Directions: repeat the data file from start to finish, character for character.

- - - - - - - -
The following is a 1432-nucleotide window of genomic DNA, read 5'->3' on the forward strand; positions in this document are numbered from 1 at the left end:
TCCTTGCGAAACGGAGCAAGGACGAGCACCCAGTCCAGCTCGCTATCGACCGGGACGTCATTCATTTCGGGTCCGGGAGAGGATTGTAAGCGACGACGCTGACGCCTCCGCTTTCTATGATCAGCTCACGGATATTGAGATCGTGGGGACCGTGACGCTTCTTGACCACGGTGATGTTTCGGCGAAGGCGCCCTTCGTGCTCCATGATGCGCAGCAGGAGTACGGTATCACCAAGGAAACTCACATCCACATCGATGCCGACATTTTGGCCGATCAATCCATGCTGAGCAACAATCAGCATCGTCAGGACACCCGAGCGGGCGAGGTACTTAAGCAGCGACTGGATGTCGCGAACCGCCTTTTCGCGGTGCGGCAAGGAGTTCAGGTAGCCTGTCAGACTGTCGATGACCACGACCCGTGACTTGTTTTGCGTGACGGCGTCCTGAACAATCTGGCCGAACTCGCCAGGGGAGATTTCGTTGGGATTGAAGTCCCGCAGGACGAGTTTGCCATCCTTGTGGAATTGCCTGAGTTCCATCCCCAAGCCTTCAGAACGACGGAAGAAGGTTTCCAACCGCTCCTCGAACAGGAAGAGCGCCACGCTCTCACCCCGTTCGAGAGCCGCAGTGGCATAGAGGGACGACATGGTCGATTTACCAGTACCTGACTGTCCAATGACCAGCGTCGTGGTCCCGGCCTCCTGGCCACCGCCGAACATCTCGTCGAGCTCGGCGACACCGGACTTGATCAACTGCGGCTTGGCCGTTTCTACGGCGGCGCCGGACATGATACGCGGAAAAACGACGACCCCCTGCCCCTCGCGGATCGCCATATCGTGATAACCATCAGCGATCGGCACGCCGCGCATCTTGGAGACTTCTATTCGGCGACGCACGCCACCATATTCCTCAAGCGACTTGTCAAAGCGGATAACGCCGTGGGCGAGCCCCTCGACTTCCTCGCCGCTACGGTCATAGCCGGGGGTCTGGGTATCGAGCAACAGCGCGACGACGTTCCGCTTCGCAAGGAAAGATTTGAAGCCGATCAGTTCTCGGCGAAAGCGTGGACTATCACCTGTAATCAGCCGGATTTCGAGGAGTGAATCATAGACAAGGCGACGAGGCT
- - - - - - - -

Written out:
The following is a 1432-nucleotide window of genomic DNA, read 5'->3' on the forward strand; positions in this document are numbered from 1 at the left end:
TCCTTGCGAAACGGAGCAAGGACGAGCACCCAGTCCAGCTCGCTATCGACCGGGACGTCATTCATTTCGGGTCCGGGAGAGGATTGTAAGCGACGACGCTGACGCCTCCGCTTTCTATGATCAGCTCACGGATATTGAGATCGTGGGGACCGTGACGCTTCTTGACCACGGTGATGTTTCGGCGAAGGCGCCCTTCGTGCTCCATGATGCGCAGCAGGAGTACGGTATCACCAAGGAAACTCACATCCACATCGATGCCGACATTTTGGCCGATCAATCCATGCTGAGCAACAATCAGCATCGTCAGGACACCCGAGCGGGCGAGGTACTTAAGCAGCGACTGGATGTCGCGAACCGCCTTTTCGCGGTGCGGCAAGGAGTTCAGGTAGCCTGTCAGACTGTCGATGACCACGACCCGTGACTTGTTTTGCGTGACGGCGTCCTGAACAATCTGGCCGAACTCGCCAGGGGAGATTTCGTTGGGATTGAAGTCCCGCAGGACGAGTTTGCCATCCTTGTGGAATTGCCTGAGTTCCATCCCCAAGCCTTCAGAACGACGGAAGAAGGTTTCCAACCGCTCCTCGAACAGGAAGAGCGCCACGCTCTCACCCCGTTCGAGAGCCGCAGTGGCATAGAGGGACGACATGGTCGATTTACCAGTACCTGACTGTCCAATGACCAGCGTCGTGGTCCCGGCCTCCTGGCCACCGCCGAACATCTCGTCGAGCTCGGCGACACCGGACTTGATCAACTGCGGCTTGGCCGTTTCTACGGCGGCGCCGGACATGATACGCGGAAAAACGACGACCCCCTGCCCCTCGCGGATCGCCATATCGTGATAACCATCAGCGATCGGCACGCCGCGCATCTTGGAGACTTCTATTCGGCGACGCACGCCACCATATTCCTCAAGCGACTTGTCAAAGCGGATAACGCCGTGGGCGAGCCCCTCGACTTCCTCGCCGCTACGGTCATAGCCGGGGGTCTGGGTATCGAGCAACAGCGCGACGACGTTCCGCTTCGCAAGGAAAGATTTGAAGCCGATCAGTTCTCGGCGAAAGCGTGGACTATCACCTGTAATCAGCCGGATTTCGAGGAGTGAATCATAGACAAGGCGACGAGGCT